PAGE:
COVID-19 unmasked – exploring emotional effects of a pandemic

Understanding the emotional impact of COVID-19 on children, young people and their families is the focus of a new Griffith University-led study.

The multi-institution project also includes researchers from the University of Southern Queensland and the University of Queensland.

“While research has already provided valuable information about how parents and carers can support their children’s mental health in general, we know nothing about what is most effective in the current context,” says lead researcher Associate Professor Caroline Donovan from the School of Applied Psychology.

“COVID-19 has led to an elevated awareness of environmental threat, caused major disruptions to families’ lives, through social distancing, school closures, and now effective lockdown. This is also a rapidly changing situation where different pressures will arise for children, young people and their families over time,” she said.

“We need to understand the short and long-term impacts of COVID19 on children, young people and families to inform the supportive care needs of families during and following the crisis.”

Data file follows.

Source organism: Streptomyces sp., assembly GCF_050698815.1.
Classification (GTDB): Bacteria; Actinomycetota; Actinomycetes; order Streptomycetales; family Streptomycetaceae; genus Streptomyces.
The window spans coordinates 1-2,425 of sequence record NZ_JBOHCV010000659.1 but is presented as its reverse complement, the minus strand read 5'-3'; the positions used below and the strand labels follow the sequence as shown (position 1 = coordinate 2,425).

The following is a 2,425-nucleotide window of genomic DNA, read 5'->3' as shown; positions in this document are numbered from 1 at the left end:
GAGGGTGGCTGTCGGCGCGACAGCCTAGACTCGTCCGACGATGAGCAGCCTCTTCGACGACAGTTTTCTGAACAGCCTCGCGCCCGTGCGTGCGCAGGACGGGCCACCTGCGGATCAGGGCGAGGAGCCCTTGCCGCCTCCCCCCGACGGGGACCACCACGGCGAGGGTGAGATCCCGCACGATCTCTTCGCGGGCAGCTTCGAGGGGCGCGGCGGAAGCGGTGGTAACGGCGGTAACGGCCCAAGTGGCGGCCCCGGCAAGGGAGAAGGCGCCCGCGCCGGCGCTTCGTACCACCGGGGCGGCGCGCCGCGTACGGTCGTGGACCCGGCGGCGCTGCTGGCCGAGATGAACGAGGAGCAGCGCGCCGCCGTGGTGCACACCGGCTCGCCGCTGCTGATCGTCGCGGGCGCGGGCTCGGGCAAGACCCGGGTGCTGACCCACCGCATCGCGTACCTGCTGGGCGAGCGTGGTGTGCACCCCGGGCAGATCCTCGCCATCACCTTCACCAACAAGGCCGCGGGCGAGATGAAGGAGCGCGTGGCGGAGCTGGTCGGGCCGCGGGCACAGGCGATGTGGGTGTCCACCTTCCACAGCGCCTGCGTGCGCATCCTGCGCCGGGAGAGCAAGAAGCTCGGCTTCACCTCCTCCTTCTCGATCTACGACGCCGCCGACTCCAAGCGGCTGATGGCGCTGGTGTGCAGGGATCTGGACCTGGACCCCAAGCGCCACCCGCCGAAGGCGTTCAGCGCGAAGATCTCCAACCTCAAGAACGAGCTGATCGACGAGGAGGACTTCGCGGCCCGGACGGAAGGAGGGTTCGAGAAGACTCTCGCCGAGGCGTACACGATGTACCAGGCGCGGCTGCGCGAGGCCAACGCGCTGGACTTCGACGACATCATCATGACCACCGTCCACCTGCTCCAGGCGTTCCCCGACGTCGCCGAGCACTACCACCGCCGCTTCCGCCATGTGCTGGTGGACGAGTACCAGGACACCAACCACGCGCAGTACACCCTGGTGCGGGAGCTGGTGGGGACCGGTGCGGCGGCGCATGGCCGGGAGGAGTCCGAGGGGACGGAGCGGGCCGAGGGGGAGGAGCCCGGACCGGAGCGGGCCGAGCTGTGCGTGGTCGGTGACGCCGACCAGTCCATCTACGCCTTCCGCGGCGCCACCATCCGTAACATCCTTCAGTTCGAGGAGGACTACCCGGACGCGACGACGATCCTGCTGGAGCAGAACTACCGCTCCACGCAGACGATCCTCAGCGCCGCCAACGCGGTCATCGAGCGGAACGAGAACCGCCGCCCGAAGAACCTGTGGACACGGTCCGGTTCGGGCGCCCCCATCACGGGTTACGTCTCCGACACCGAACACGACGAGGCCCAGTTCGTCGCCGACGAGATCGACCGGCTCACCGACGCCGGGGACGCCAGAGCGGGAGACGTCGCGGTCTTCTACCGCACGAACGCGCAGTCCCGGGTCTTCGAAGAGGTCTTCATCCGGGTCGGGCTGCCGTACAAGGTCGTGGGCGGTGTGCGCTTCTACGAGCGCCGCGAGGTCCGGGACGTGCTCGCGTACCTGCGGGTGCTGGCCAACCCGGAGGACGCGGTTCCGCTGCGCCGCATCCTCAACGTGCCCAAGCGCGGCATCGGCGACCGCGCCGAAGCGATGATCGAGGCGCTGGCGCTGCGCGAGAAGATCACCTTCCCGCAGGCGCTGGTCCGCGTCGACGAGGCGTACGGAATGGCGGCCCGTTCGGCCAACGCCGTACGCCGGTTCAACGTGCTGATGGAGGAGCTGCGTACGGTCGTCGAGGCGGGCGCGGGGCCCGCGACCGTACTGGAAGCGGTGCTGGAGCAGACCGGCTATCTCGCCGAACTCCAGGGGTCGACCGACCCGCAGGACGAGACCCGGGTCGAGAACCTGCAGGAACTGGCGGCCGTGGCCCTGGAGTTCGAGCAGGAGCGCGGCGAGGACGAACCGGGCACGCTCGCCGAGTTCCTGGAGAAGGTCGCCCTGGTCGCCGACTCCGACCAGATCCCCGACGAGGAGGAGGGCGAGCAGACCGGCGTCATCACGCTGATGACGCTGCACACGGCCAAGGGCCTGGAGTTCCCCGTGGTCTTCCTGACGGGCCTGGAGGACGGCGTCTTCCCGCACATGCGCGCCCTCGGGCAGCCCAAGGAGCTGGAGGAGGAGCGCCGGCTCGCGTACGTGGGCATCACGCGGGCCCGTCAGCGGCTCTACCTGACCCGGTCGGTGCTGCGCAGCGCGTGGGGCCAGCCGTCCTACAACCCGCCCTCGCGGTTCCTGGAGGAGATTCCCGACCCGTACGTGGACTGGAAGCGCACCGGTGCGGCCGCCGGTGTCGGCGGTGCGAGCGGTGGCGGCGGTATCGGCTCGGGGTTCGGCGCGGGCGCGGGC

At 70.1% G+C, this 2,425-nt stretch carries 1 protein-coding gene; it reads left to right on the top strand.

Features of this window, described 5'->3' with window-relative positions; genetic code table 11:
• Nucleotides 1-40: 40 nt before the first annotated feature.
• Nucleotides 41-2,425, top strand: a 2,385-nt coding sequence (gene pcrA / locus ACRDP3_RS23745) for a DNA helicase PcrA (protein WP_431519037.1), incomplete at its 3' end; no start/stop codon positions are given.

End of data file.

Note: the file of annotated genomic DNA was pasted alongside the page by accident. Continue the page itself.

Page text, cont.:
The researchers will also explore the impact of rapidly evolving changes to mental health service delivery such as telehealth and digital health services.

“Telehealth and digital health services are being used as first-line responses in delivery of mental health support,” Associate Professor Donovan said.

“Although these services have been used previously, it was on a much smaller scale, so the majority of research has been with people who already hold favourable opinions of such modalities. We want to examine the use and acceptability of telehealth and digital health with the wider population.”

The researchers are interested in hearing from families with children aged between 6 and 17 years to take part in a series of online surveys throughout the year.

Participate in the survey

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